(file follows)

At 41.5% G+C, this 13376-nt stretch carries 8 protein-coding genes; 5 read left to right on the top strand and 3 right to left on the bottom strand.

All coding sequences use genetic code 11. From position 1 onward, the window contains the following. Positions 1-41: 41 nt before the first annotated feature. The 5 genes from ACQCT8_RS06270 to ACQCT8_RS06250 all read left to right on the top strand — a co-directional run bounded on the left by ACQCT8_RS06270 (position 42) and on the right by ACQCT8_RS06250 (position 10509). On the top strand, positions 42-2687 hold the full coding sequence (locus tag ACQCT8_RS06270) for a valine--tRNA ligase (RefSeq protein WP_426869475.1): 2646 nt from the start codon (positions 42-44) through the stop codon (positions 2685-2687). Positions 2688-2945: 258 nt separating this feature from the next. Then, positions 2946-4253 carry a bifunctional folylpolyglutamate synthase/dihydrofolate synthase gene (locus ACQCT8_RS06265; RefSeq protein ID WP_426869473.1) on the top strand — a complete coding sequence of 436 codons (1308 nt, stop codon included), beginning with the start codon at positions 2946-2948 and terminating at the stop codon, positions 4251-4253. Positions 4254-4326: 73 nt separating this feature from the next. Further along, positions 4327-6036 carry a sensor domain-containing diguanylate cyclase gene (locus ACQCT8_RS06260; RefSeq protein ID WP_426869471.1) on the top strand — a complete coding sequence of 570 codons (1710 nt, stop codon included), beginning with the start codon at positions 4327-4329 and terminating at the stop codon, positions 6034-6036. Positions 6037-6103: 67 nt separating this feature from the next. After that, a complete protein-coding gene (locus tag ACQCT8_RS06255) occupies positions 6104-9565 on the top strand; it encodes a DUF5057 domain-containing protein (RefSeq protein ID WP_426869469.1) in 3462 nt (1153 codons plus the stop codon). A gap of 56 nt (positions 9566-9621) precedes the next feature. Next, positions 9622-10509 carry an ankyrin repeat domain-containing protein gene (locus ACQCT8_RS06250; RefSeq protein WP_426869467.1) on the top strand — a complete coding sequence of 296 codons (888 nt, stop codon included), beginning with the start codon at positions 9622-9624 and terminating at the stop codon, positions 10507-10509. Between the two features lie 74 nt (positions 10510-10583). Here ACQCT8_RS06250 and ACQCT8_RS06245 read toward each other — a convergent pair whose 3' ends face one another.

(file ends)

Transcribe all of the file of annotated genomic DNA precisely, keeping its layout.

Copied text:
At 41.5% G+C, this 13376-nt stretch carries 8 protein-coding genes; 5 read left to right on the top strand and 3 right to left on the bottom strand.

All coding sequences use genetic code 11. From position 1 onward, the window contains the following. Positions 1-41: 41 nt before the first annotated feature. The 5 genes from ACQCT8_RS06270 to ACQCT8_RS06250 all read left to right on the top strand — a co-directional run bounded on the left by ACQCT8_RS06270 (position 42) and on the right by ACQCT8_RS06250 (position 10509). On the top strand, positions 42-2687 hold the full coding sequence (locus tag ACQCT8_RS06270) for a valine--tRNA ligase (RefSeq protein WP_426869475.1): 2646 nt from the start codon (positions 42-44) through the stop codon (positions 2685-2687). Positions 2688-2945: 258 nt separating this feature from the next. Then, positions 2946-4253 carry a bifunctional folylpolyglutamate synthase/dihydrofolate synthase gene (locus ACQCT8_RS06265; RefSeq protein ID WP_426869473.1) on the top strand — a complete coding sequence of 436 codons (1308 nt, stop codon included), beginning with the start codon at positions 2946-2948 and terminating at the stop codon, positions 4251-4253. Positions 4254-4326: 73 nt separating this feature from the next. Further along, positions 4327-6036 carry a sensor domain-containing diguanylate cyclase gene (locus ACQCT8_RS06260; RefSeq protein ID WP_426869471.1) on the top strand — a complete coding sequence of 570 codons (1710 nt, stop codon included), beginning with the start codon at positions 4327-4329 and terminating at the stop codon, positions 6034-6036. Positions 6037-6103: 67 nt separating this feature from the next. After that, a complete protein-coding gene (locus tag ACQCT8_RS06255) occupies positions 6104-9565 on the top strand; it encodes a DUF5057 domain-containing protein (RefSeq protein ID WP_426869469.1) in 3462 nt (1153 codons plus the stop codon). A gap of 56 nt (positions 9566-9621) precedes the next feature. Next, positions 9622-10509 carry an ankyrin repeat domain-containing protein gene (locus ACQCT8_RS06250; RefSeq protein WP_426869467.1) on the top strand — a complete coding sequence of 296 codons (888 nt, stop codon included), beginning with the start codon at positions 9622-9624 and terminating at the stop codon, positions 10507-10509. Between the two features lie 74 nt (positions 10510-10583). Here ACQCT8_RS06250 and ACQCT8_RS06245 read toward each other — a convergent pair whose 3' ends face one another.